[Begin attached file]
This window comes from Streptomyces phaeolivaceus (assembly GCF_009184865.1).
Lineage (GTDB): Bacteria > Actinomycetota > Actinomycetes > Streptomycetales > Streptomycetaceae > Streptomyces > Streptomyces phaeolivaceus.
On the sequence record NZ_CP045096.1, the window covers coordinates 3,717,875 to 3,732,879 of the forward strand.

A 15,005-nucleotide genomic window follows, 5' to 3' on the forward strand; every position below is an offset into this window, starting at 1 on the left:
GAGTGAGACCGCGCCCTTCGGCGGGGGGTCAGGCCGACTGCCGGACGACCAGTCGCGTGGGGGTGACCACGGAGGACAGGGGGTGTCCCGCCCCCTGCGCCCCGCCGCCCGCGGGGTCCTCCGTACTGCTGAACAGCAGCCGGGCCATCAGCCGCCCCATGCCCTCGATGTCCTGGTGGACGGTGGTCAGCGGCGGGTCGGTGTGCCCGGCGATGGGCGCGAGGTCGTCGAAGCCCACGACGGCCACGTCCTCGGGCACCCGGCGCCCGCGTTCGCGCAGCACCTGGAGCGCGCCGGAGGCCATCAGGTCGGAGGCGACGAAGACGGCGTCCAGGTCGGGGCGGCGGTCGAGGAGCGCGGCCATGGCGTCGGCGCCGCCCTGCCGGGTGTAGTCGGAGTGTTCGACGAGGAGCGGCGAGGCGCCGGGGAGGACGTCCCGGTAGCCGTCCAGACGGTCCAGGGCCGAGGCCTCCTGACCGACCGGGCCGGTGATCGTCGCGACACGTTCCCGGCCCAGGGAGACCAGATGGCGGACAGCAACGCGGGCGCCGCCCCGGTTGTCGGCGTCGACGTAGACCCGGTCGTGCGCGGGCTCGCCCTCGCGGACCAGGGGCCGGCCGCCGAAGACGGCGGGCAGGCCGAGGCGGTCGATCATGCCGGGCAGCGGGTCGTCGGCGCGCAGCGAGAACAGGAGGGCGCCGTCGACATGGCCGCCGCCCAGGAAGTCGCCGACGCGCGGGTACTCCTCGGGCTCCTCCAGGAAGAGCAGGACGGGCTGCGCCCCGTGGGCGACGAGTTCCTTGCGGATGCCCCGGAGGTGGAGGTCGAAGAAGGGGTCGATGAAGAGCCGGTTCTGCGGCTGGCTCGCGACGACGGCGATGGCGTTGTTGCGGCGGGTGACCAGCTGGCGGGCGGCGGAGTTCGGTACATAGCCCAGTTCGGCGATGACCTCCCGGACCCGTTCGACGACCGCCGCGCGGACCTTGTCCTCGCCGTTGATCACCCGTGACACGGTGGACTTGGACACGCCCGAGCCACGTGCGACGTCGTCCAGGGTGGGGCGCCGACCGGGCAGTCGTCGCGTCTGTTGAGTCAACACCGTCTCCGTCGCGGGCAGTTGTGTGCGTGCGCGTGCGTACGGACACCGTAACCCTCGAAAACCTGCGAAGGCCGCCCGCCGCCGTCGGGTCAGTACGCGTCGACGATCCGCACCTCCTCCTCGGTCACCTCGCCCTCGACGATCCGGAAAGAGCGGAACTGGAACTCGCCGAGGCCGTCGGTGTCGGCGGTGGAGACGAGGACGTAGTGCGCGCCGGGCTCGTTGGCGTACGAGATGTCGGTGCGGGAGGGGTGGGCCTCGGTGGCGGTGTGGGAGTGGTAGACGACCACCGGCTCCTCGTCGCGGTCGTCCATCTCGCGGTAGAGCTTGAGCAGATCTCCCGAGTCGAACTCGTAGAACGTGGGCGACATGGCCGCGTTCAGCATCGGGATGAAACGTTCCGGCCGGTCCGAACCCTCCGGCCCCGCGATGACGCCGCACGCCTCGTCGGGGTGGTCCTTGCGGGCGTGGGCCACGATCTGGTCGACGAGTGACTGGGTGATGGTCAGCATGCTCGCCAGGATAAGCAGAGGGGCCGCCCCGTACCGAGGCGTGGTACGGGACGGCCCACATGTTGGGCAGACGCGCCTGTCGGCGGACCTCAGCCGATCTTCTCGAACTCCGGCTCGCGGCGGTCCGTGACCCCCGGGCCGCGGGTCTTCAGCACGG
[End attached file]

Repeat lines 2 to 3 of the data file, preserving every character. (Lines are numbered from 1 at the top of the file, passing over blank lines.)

Lineage (GTDB): Bacteria > Actinomycetota > Actinomycetes > Streptomycetales > Streptomycetaceae > Streptomyces > Streptomyces phaeolivaceus.
On the sequence record NZ_CP045096.1, the window covers coordinates 3,717,875 to 3,732,879 of the forward strand.